In my experience, acupuncture can have an immediate impact on reducing the swelling, heat and pain that can plague post-surgical knees.  This is true of any type of post-surgical knee, but I've seen the most dramatic results with knee replacements.  Once the swelling and inflammation are reduced, a reduction in pain will follow and the range of motion can begin to improve. Though the degrees of outcome have varied, every knee that I've treated after a replacement has improved.  In some cases, the results have been dramatic.

People often ask how I feel about physical therapy.  I'm a believer in PT.  Like all modalities, it's important to search for a skilled physical therapist who has experience in diagnosing and treating the issue you're having problems with. In this case, the knee.  When it comes to knee replacements, acupuncture and physical therapy are tremendous complements to one another. Acupuncture treats pain and inflammation at a level that pain meds, anti-inflammatories and ice can't reach.  Once swelling is reduced and pain lessens, physical therapy treatment and exercises can be utilized more effectively and a person can progress more rapidly in rehab.

What about using acupuncture immediately after surgery?  Many physicians advocate the use of acupuncture for post-surgery pain and swelling.  In my experience, acupuncture is very safe and effective for post-surgery treatment, even immediately after a knee replacement.  Not too long ago, I received a phone call from someone who had just undergone knee replacement surgery and was recovering at home.  They were in a lot of pain which even strong pain meds couldn't touch.  I treated them at home using acupuncture points on their hands, arms and feet.  The pain decreased markedly after the first treatment, so we continued treatments for a number of days to ensure that the pain level stayed down.  The person was able to sleep and rest better as a result which helped them progress more smoothly through their bed rest and rehab.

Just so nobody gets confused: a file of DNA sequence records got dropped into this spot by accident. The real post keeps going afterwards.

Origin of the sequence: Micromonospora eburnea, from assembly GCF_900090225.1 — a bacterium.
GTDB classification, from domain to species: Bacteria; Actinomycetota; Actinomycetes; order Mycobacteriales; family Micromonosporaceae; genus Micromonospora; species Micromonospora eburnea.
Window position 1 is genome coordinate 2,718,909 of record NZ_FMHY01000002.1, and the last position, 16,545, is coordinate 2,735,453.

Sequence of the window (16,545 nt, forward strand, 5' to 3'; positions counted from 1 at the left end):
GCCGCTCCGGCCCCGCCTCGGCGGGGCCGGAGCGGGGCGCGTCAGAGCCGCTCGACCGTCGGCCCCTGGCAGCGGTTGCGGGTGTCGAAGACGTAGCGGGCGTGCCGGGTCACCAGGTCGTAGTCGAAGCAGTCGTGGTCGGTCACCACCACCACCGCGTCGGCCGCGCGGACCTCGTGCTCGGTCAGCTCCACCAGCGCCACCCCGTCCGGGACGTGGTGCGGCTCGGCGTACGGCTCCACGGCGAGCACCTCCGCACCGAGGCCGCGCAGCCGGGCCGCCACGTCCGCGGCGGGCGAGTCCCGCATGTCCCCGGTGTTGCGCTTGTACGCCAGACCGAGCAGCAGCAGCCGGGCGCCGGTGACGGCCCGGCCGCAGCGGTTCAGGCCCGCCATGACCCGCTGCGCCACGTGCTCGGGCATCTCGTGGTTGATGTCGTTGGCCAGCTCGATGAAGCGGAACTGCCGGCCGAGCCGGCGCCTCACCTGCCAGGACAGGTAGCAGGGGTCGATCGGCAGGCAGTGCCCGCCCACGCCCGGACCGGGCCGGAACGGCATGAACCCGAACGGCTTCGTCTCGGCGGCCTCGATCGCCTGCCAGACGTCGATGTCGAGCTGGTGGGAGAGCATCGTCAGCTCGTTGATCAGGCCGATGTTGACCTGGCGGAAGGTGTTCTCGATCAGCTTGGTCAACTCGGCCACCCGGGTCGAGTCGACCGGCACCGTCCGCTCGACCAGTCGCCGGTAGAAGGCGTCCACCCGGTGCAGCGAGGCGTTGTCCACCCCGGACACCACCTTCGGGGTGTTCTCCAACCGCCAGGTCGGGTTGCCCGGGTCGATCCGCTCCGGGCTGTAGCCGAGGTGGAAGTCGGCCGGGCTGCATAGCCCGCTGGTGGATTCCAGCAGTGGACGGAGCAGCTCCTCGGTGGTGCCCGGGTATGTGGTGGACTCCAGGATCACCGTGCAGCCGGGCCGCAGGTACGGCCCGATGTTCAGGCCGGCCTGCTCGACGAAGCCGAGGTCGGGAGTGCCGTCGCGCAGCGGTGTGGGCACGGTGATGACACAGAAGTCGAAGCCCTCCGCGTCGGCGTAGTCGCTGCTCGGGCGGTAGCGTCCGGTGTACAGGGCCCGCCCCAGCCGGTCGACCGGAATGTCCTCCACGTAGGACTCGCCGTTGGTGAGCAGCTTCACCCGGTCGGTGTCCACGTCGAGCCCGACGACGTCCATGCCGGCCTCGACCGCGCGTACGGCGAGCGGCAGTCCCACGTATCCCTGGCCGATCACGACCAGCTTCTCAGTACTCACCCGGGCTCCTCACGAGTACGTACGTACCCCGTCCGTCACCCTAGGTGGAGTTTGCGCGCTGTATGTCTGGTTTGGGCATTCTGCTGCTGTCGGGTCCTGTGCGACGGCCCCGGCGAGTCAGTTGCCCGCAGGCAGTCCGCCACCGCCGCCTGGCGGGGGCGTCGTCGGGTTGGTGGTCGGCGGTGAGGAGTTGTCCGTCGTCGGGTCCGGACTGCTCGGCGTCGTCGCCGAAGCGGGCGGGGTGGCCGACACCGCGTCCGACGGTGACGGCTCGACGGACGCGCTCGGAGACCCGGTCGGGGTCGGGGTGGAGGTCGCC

In addition to acupuncture, I often include Chinese herbs and nutritional supplements during post-surgical treatment of the knee.  Chinese herbs are very helpful for reducing pain, heat and swelling.  Nutritional supplements might include Vitamin C, bromelain, turmeric and a high quality fish oil.  If the incision is fully healed, I might also suggest the use of a Chinese herbal compress to reduce swelling and promote the movement of blood and fluids through the tissue.  Ice may still be indicated if there are clear heat signs such as redness and feeling hot to the touch, but there are times when alternating hot and cold may be a better choice: ice will help reduce inflammation while heat will promote the circulation of blood and fluids.  In Chinese medicine, improving the circulation of qi, blood and fluids is vital and is the primary approach for reducing pain, heat and swelling.